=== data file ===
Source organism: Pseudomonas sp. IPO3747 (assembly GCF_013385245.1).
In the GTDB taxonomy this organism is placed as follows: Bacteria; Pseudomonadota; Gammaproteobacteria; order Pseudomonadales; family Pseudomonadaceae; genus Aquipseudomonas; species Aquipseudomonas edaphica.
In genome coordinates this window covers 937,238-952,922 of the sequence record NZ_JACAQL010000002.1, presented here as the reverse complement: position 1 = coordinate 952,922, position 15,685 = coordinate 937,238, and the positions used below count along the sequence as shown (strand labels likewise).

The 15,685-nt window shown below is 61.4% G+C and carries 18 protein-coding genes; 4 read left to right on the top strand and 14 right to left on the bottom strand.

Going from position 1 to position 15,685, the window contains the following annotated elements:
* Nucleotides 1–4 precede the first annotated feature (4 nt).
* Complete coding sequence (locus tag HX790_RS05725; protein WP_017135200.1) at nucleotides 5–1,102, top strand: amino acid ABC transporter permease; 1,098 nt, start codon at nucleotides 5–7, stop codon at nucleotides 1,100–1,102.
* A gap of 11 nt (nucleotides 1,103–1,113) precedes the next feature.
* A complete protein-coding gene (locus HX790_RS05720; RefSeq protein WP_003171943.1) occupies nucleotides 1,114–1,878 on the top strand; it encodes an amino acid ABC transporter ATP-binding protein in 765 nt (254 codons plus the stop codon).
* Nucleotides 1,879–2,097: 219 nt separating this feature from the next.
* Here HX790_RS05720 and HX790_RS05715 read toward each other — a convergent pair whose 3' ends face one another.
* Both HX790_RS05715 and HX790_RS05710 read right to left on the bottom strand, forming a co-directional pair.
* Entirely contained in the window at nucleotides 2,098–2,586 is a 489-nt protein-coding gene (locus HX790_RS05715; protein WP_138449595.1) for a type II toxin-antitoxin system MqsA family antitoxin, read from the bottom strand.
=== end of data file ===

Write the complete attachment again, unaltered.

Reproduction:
Source organism: Pseudomonas sp. IPO3747 (assembly GCF_013385245.1).
In the GTDB taxonomy this organism is placed as follows: Bacteria; Pseudomonadota; Gammaproteobacteria; order Pseudomonadales; family Pseudomonadaceae; genus Aquipseudomonas; species Aquipseudomonas edaphica.
In genome coordinates this window covers 937,238-952,922 of the sequence record NZ_JACAQL010000002.1, presented here as the reverse complement: position 1 = coordinate 952,922, position 15,685 = coordinate 937,238, and the positions used below count along the sequence as shown (strand labels likewise).

The 15,685-nt window shown below is 61.4% G+C and carries 18 protein-coding genes; 4 read left to right on the top strand and 14 right to left on the bottom strand.

Going from position 1 to position 15,685, the window contains the following annotated elements:
* Nucleotides 1–4 precede the first annotated feature (4 nt).
* Complete coding sequence (locus tag HX790_RS05725; protein WP_017135200.1) at nucleotides 5–1,102, top strand: amino acid ABC transporter permease; 1,098 nt, start codon at nucleotides 5–7, stop codon at nucleotides 1,100–1,102.
* A gap of 11 nt (nucleotides 1,103–1,113) precedes the next feature.
* A complete protein-coding gene (locus HX790_RS05720; RefSeq protein WP_003171943.1) occupies nucleotides 1,114–1,878 on the top strand; it encodes an amino acid ABC transporter ATP-binding protein in 765 nt (254 codons plus the stop codon).
* Nucleotides 1,879–2,097: 219 nt separating this feature from the next.
* Here HX790_RS05720 and HX790_RS05715 read toward each other — a convergent pair whose 3' ends face one another.
* Both HX790_RS05715 and HX790_RS05710 read right to left on the bottom strand, forming a co-directional pair.
* Entirely contained in the window at nucleotides 2,098–2,586 is a 489-nt protein-coding gene (locus HX790_RS05715; protein WP_138449595.1) for a type II toxin-antitoxin system MqsA family antitoxin, read from the bottom strand.